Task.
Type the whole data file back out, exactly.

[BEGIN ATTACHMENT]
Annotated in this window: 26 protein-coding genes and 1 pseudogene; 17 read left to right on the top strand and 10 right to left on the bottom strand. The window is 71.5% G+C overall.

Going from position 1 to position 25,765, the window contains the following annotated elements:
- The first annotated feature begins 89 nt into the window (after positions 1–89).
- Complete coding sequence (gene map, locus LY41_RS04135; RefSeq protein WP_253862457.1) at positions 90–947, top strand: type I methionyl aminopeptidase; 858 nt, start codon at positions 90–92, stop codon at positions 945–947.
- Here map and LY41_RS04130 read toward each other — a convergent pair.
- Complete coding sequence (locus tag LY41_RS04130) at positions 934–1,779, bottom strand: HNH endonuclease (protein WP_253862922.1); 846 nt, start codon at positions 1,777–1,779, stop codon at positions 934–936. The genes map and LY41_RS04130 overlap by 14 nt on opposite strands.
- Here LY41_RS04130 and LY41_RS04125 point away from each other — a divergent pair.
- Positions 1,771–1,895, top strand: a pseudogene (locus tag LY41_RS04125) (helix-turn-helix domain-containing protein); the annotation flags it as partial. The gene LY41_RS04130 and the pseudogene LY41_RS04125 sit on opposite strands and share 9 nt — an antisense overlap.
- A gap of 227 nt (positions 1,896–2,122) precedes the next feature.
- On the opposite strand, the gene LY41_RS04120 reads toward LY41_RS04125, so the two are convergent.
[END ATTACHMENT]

Annotated in this window: 26 protein-coding genes and 1 pseudogene; 17 read left to right on the top strand and 10 right to left on the bottom strand. The window is 71.5% G+C overall.

Going from position 1 to position 25,765, the window contains the following annotated elements:
- The first annotated feature begins 89 nt into the window (after positions 1–89).
- Complete coding sequence (gene map, locus LY41_RS04135; RefSeq protein WP_253862457.1) at positions 90–947, top strand: type I methionyl aminopeptidase; 858 nt, start codon at positions 90–92, stop codon at positions 945–947.
- Here map and LY41_RS04130 read toward each other — a convergent pair.
- Complete coding sequence (locus tag LY41_RS04130) at positions 934–1,779, bottom strand: HNH endonuclease (protein WP_253862922.1); 846 nt, start codon at positions 1,777–1,779, stop codon at positions 934–936. The genes map and LY41_RS04130 overlap by 14 nt on opposite strands.
- Here LY41_RS04130 and LY41_RS04125 point away from each other — a divergent pair.
- Positions 1,771–1,895, top strand: a pseudogene (locus tag LY41_RS04125) (helix-turn-helix domain-containing protein); the annotation flags it as partial. The gene LY41_RS04130 and the pseudogene LY41_RS04125 sit on opposite strands and share 9 nt — an antisense overlap.
- A gap of 227 nt (positions 1,896–2,122) precedes the next feature.
- On the opposite strand, the gene LY41_RS04120 reads toward LY41_RS04125, so the two are convergent.